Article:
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Given some JavaScript which modifies the page's title by taking in variable data

document.title = someVariable

I am looking to address dom based XSS while keeping the title fairly readable. Therefore, doing something like escape() or encodeURI() will not work.

I do not necessarily have control over how the document.title may be used in other scripts, so I want to ensure that I do some sanitization in the least destruction matter, but avoid possible scenarios where the way the variable is later processed could possibly be decoded in such a way it latter becomes XSS.

My first thoughts were something like this:

someVariable = someVariable.replace('<script', 'noscript');
someVariable = someVariable.replace(/[<>'"]/g, '').replace(/%3[CEce]/, '');
document.title = someVariable;

Which is minimally destructive from a readability standpoint, removing these characters could potentially break the later code, but I would rather break code in favor of security.

I feel like I am rolling my own here, so I would like to know if there is better approach that will meet the readability requirements. If not, are there any other filters or sanitization recommended?

  • Any chance you could further explain your problem? – SilverlightFox Aug 28 '15 at 9:51
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If you need to take this approach then why not remove everything apart from alphanumerics and the space character? i.e. go for a whitelist rather than a blacklist. You do not know how standards in HTML and JavaScript may change in future so only allow the characters likely to be good instead of disallowing known bad.

I do not necessarily have control over how the document.title may be used in other scripts, so I want to ensure that I do some sanitisation in the least destruction matter, but avoid possible scenarios where the way the variable is later processed could possibly be decoded in such a way it latter becomes XSS.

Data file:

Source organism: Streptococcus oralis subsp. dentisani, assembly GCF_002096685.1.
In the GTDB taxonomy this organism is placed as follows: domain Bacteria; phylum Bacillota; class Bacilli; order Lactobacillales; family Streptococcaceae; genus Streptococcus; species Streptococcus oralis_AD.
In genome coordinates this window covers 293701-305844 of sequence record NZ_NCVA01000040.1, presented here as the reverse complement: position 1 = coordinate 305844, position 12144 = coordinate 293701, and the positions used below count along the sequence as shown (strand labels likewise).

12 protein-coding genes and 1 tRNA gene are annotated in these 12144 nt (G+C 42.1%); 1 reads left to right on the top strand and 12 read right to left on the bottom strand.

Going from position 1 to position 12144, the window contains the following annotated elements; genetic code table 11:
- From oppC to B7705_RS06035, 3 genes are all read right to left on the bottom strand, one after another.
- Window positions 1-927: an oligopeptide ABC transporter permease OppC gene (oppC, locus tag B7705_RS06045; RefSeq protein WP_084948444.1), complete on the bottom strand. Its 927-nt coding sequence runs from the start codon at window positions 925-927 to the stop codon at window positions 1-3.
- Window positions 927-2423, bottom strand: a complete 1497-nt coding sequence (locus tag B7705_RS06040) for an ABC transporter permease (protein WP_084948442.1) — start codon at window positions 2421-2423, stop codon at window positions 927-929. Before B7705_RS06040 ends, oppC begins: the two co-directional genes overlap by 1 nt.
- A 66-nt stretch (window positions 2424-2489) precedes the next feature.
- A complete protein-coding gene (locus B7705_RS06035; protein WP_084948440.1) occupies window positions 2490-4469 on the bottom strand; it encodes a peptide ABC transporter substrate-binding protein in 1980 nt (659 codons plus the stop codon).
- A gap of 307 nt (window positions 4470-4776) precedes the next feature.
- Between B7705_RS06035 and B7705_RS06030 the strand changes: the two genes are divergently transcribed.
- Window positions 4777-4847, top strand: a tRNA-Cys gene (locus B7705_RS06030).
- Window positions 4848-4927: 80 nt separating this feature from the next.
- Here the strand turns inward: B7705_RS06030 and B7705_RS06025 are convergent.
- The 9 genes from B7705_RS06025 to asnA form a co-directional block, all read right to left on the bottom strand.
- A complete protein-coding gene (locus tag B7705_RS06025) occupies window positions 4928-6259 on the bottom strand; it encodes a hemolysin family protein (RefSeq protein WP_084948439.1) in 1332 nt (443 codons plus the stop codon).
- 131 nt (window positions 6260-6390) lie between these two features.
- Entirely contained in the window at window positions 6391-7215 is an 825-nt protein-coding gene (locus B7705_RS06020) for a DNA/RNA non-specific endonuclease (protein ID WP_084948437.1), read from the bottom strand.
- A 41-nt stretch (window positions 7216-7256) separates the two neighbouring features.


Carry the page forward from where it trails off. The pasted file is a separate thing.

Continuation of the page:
My question to you is who does have control? Of course the correct way to handle this is to correctly output encode when output to the page - I'm just wondering why this is not an acceptable solution for your system. If you cannot control other scripts, how do you know they are secure in other ways?

Replacing <script> does not stop scripts from being embedded. There are lots of other ways to inject script. e.g.

<img src="x" onerror="alert('xss')" />
  • This is in a firefox addon content script. The content script can interact with any page possible. While I would not be responsible for poor security on someone's site abusing my addon, I would like to limit it. Whitelisting to English/ASCII is not an option since international characters in the title are valid, as well as glyphs/windings in UTF, etc. – Eric G Feb 21 '15 at 19:50
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The best solution would be to blacklist certain characters and sequences (recursively). It all depends on how much usability you are willing to sacrifice for security. You can blacklist scripts tags and somebody can use img src=# onerror etc. It can't hurt to do that if these sequences aren't ever expected but again I don't know the use of your application.

I believe what you are doing is not good but it is the best approach possible here.

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